Scientists Debunk The Myth That 10,000 Hours Of Practice Makes You An Expert

A theory Malcolm Gladwell popularized in Outliers--that 10,000 hours of practice can turn anyone into an expert--probably isn't true, a new study says.

Can 10,000 hours of practice really make you an expert at anything? The widely touted theory, highlighted in a 1993 psychology paper and popularized by Malcolm Gladwell's book Outliers, says that anyone can master a skill with 10,000 hours of practice. There's even a Macklemore song about it, so that makes it real.

Scientists, however, remain skeptical. A recent study by a group of psychologists from five universities, rebuffs Gladwell's wisdom. Different levels of deliberate practice can only explain one third of the variation in performance levels in chess players and musicians, the authors found, "leaving the majority of the reliable variance unexplained and potentially explainable by other factors." In other words, practice is great! But practice alone won't make you Yo Yo Ma. It could also have to do with personality, the age you started, intelligence, or something else entirely.

The psychologists reanalyzed data from six previous studies of chess competitions (1,083 subjects in total) and eight studies of musicians (628 total) for correlations between practice and success, and found huge disparities in how much chess grandmasters and elite musicians had practiced. One chess player, for example, had taken 26 years to reach a level that another reached in a mere two years. Clearly, there's more at work than just the sheer volume of hours practiced, the study (and a similar one by the same authors published in May) argues. "The evidence is quite clear that some people do reach an elite level of performance without copious practice, while other people fail to do so despite copious practice," according to the researchers. K. Anders Ericsson, the scholar whose 1993 paper Gladwell cited, publicly disagreed with these findings, arguing that his critics had examined too many beginners rather than expert performers.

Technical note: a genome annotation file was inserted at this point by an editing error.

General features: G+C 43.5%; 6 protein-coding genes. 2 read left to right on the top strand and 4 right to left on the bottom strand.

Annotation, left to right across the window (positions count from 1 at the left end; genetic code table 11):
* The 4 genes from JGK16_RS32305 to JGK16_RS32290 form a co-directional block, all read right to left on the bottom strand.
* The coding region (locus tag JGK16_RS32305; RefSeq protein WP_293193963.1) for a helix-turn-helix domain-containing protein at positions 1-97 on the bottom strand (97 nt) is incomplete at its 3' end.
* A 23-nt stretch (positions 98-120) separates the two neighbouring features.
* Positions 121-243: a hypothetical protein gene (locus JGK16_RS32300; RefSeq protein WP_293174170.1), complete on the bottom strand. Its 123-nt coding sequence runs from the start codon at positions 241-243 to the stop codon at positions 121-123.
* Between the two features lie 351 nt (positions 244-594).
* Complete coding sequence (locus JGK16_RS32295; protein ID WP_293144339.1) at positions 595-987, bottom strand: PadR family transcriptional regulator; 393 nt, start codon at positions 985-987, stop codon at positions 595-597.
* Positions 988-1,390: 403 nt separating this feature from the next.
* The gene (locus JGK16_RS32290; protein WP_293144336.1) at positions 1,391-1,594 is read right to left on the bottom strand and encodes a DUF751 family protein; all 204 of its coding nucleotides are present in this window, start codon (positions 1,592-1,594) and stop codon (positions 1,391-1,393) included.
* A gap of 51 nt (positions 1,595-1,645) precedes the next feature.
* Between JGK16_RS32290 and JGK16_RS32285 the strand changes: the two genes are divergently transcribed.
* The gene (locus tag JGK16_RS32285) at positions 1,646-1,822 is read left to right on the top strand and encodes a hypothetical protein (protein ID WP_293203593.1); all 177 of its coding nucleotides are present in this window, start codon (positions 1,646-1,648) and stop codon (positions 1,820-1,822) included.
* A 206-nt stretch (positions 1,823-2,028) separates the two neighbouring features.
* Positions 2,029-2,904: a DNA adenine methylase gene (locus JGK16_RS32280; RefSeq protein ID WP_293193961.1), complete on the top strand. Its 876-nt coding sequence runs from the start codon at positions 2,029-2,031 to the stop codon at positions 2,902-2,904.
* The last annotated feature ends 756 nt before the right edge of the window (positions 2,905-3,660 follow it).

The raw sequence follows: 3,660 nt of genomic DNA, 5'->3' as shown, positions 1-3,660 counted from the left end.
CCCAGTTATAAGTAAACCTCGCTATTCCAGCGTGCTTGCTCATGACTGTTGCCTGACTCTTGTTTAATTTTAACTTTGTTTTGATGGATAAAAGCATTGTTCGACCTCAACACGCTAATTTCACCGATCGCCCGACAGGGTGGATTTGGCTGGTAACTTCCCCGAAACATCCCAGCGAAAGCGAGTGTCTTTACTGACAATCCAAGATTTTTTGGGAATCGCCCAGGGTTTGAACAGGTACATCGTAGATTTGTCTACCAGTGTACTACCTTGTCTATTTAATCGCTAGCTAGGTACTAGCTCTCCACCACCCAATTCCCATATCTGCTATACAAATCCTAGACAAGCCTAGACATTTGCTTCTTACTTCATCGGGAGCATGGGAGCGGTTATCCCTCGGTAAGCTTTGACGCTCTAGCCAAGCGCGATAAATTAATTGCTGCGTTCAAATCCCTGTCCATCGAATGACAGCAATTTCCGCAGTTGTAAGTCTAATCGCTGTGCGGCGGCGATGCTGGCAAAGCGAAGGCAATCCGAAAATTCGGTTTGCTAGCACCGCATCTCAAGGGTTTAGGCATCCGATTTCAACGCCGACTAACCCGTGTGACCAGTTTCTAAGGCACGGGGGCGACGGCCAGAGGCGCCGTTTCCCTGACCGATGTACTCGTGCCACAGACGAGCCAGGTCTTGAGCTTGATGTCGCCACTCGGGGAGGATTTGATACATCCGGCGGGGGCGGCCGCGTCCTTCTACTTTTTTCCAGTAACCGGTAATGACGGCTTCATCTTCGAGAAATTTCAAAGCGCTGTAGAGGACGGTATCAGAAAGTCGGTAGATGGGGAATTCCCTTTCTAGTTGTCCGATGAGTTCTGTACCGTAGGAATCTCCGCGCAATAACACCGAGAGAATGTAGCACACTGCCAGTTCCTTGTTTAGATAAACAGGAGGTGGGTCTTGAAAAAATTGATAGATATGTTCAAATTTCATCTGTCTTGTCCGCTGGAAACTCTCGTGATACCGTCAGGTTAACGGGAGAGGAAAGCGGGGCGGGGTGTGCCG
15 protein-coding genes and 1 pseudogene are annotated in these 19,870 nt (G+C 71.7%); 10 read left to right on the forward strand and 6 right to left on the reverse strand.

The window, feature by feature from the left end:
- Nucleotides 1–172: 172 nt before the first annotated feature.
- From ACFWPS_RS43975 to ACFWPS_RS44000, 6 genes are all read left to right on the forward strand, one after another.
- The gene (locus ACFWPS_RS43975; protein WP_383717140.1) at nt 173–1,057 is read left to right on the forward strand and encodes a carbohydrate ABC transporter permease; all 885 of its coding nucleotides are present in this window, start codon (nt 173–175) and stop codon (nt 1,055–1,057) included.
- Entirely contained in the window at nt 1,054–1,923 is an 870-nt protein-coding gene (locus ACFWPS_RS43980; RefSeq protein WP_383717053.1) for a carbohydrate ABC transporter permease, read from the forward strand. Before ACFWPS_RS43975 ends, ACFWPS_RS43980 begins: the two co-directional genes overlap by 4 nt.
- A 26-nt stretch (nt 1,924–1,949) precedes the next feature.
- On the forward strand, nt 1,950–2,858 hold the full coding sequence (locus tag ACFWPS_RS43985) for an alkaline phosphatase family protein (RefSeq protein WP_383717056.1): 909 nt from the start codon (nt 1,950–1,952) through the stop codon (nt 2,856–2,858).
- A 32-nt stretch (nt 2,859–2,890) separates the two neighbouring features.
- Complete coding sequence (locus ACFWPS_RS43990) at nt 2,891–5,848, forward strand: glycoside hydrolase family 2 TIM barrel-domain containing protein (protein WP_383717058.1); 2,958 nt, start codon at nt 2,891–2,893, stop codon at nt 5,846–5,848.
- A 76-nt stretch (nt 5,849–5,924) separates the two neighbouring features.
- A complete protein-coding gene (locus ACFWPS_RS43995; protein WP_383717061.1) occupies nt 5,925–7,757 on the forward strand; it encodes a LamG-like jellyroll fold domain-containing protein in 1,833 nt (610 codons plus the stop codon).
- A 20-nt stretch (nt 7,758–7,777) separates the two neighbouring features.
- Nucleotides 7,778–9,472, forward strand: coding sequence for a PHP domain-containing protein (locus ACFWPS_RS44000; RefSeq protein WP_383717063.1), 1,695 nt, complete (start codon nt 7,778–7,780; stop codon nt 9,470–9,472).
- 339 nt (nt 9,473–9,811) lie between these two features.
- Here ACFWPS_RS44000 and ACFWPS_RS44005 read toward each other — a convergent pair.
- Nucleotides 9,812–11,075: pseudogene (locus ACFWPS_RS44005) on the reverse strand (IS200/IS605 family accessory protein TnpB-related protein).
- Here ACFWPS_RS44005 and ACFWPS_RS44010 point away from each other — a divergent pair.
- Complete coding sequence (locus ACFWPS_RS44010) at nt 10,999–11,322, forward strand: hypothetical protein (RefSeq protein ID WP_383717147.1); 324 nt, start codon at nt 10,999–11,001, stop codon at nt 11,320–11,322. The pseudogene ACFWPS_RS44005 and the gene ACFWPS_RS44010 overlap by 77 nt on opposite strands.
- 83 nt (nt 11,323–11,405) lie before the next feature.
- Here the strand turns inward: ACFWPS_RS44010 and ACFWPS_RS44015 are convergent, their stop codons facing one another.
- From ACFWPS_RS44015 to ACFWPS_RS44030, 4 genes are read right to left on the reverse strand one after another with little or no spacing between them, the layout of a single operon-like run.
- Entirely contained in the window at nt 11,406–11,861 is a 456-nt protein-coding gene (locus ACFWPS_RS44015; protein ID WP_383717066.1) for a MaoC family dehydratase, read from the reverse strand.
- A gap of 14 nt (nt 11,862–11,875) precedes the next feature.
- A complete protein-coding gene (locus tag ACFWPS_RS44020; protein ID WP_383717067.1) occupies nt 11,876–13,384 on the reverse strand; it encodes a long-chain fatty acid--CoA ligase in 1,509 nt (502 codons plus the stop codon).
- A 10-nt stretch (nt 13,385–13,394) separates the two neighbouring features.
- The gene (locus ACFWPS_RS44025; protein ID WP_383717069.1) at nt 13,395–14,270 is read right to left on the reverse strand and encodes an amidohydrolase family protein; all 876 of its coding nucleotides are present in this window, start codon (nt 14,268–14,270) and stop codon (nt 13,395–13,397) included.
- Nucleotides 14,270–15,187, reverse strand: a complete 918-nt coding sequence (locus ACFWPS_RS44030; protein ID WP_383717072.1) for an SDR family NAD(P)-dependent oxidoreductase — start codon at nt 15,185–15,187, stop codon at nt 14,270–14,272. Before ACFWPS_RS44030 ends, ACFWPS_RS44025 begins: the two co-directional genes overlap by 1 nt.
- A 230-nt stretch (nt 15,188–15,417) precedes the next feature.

However, Ericsson--among others--has called the specifics of Gladwell's version of the theory into question, and Gladwell has caught plenty of flack recently over inaccuracies in his books.